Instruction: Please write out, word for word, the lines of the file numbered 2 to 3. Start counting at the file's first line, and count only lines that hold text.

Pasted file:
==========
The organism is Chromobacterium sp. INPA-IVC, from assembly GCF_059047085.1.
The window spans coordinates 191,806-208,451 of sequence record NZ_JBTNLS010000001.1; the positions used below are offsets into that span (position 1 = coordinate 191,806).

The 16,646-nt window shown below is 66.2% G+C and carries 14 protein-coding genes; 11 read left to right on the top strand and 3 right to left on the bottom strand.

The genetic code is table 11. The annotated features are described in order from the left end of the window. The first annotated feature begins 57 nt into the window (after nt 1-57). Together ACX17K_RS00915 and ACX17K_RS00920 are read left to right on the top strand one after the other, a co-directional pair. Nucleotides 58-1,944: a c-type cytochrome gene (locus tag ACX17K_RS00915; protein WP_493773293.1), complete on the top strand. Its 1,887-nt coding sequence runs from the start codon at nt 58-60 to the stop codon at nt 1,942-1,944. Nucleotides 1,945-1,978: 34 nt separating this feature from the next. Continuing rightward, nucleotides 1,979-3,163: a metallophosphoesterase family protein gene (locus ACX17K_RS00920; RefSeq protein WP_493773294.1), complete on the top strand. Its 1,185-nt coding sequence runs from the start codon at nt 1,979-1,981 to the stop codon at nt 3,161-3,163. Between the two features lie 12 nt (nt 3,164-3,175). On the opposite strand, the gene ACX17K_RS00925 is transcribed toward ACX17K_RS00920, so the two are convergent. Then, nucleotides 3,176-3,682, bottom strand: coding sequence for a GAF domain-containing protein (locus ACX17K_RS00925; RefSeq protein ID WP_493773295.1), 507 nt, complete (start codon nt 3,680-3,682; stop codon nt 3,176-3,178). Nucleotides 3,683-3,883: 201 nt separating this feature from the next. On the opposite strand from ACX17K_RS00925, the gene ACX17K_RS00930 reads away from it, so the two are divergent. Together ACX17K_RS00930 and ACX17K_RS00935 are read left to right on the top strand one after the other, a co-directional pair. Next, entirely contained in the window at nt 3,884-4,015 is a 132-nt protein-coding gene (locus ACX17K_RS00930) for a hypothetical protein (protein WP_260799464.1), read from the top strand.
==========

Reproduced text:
The window spans coordinates 191,806-208,451 of sequence record NZ_JBTNLS010000001.1; the positions used below are offsets into that span (position 1 = coordinate 191,806).

The 16,646-nt window shown below is 66.2% G+C and carries 14 protein-coding genes; 11 read left to right on the top strand and 3 right to left on the bottom strand.